- Starts at: 09:00h
- Fee: See description
- Venue: University of Potsdam - Campus Griebnitzsee, house 6
- Organiser: Klaudia Klonowska and Sofie van der Maarel
A growing body of literature in science and technology studies (STS) discusses the impacts of human-nonhuman systems on security practices (‘doing’). For instance, the impact of the integration of novel technologies such as biometric systems, drones, robotics, (semi-)autonomous vehicles on security practices is elaborately studied. This workshop, however, takes the road-less-traveled and explores the impacts on perceptions (‘seeing and knowing’) of human-nonhuman systems within the security realm.
Here, perceptions are considered as viewpoints or ways of ‘seeing’ that condition our understanding of the world. Central in this workshop are perceptions within and of security contexts, and the aim is to analyse the myriad ways in which such security perceptions are formed, (re)shaped, and stabilised in sociotechnical entanglements. Examples include considerations of how biometric technologies and surveillance impact the perceptions of migrant subjects and illegitimate migration or how big data filtering affects the perception of ‘known and unknown terrorists’. Sociotechnical systems may also affect inward-looking perceptions of security practitioners’ experiences and roles, for example, the use of body cameras affects police officers’ perceptions of their institutional efficiency. Furthermore, perceptions shaped through human-nonhuman interactions become entangled in the knowledge production of security binaries such as legal/illegal, safe/dangerous, civilian/combatant, and others. Where perceptions are stabilised as knowledge, interventions are implemented and justified.
Given the importance of STS approaches to a variety of disciplines, including international relations, political science, legal scholarship, critical security and surveillance studies, anthropology, media studies, and more - this workshop provides a multidisciplinary space for the exploration of the main theme of human-nonhuman perceptions in the security realm. The workshop conveners invite scholars from different backgrounds whose work draws from the following theoretical approaches: sociotechnical imaginaries, the study of practices, (law) discourses, post-phenomenological approaches, actor-network theory, posthumanism, assemblages, and similar others.
In studying the theme of security perceptions, conceptual and methodological questions are intertwined. What is considered a threat, and by whom? And (how) does this change through the integration of nonhumans in a sociotechnical system? Thus, this workshop discusses how scholars from various backgrounds understand ‘security perceptions’ (conceptually) and how they study them (methodologically). Participants are invited to reflect upon some of the following questions:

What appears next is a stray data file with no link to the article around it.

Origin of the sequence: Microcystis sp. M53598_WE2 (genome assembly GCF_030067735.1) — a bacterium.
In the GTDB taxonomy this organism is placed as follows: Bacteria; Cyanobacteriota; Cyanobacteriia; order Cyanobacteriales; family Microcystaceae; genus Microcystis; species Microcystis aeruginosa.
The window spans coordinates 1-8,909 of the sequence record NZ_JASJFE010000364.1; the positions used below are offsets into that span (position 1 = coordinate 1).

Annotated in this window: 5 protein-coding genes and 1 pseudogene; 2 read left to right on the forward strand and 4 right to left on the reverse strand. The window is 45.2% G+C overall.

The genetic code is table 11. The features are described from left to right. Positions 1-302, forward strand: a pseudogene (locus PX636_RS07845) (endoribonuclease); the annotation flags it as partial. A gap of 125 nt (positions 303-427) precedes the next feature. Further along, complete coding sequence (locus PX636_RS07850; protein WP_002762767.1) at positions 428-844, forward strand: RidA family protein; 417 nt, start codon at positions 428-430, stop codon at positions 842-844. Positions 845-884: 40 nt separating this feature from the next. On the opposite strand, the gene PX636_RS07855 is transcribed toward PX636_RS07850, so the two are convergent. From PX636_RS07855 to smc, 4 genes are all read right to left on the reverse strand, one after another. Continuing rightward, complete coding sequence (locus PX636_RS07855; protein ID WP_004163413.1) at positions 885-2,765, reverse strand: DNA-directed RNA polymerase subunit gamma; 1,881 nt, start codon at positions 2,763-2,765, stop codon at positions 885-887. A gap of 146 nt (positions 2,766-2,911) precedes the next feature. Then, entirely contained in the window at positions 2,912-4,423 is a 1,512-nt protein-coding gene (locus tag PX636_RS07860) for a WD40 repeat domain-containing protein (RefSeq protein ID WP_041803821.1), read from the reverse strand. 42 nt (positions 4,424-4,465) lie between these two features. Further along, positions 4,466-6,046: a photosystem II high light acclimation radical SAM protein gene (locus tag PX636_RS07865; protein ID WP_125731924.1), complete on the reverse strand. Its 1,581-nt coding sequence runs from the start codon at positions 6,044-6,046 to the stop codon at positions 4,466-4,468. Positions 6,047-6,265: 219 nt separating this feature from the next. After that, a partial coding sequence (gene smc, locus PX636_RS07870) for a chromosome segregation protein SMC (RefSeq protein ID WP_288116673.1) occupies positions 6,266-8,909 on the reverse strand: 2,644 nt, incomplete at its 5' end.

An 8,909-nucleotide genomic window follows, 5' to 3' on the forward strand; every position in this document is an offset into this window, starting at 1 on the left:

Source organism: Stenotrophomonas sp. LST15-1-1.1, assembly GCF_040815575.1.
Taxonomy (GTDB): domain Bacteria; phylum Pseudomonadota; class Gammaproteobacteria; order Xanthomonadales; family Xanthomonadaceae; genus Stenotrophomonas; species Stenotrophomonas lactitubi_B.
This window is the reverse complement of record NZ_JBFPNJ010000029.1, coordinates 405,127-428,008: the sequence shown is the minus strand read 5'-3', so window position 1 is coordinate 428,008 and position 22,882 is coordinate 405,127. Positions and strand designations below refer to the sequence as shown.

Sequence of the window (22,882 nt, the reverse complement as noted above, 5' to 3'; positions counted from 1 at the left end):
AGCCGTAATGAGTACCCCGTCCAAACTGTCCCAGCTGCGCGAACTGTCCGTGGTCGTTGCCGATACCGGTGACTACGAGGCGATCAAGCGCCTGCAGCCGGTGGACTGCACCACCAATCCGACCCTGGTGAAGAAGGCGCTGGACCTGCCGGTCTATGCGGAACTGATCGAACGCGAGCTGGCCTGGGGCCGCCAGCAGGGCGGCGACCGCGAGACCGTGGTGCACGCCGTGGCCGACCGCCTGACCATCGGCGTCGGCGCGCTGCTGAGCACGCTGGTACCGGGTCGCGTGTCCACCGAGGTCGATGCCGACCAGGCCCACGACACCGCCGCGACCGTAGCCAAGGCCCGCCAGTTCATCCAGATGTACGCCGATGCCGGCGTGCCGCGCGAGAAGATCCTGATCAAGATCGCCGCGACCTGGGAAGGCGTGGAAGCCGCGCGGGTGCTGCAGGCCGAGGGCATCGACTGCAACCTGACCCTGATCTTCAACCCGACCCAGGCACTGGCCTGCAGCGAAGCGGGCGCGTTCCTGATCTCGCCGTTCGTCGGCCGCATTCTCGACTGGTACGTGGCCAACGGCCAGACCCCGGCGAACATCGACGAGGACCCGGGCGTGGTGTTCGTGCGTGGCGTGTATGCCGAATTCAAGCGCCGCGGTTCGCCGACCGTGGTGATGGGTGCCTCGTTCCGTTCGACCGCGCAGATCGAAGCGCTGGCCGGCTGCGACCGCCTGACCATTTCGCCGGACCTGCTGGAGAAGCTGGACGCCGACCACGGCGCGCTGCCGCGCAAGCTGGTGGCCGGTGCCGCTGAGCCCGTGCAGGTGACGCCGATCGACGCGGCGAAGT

- How to identify and study the emerging perceptions of, for example, ourselves, others, threats, risks, warfare, and security in human-nonhuman assemblages?
- How are certain perceptions that emerge through human-nonhuman systems institutionalised and stabilised?
- How do technologies help to reinforce certain power relations by highlighting (potential) threats and ignoring others? Or: who defines what is perceived as a threat/risk/dangerous and what is not?
- In security contexts, which threats/bodies/communities are made visible/invisible when using digital tools?
- How do the different theoretical lenses of sociotechnical imaginaries, ANT, posthumanism, and others contribute to the study of changing perceptions in the security realm?
- How does the study of technological mediation and cognitive limitations contribute to the understanding of human-nonhuman entanglements in shaping security perceptions?
- How do perceptions of security practitioners' own role change through their interactions with digital technologies, such as decision-support systems, surveillance technologies, and data analysis tools?
How to participate:
We welcome papers of both a theoretical and empirical kind and we particularly encourage submissions from early-career scholars.
Application: To be accepted to the workshop, please send in an abstract (max. 250 words) of a (draft) paper or thesis chapter before May 10th, 2023 to both convenors: Klaudia Klonowska, K.Klonowska@asser.nl (PhD candidate in International Law at Asser Institute/University of Amsterdam) or Sofie van der Maarel, email@example.com (PhD candidate in International Relations at Radboud University Nijmegen/Netherlands Defence Academy). Please include in the email title: “ECW EISA Abstract Submission”.
Upon acceptance, participants will be asked to share (draft) papers or chapters of max. 8000 words (excluding references or notes) by August 15th, 2023.
All workshop participants are expected to participate in the EISA-PEC main conference, and have to be registered for the conference before attending the workshop. Accommodation costs (1 night) will be reimbursed for workshop participants to cover the early arrival at the EISA conference.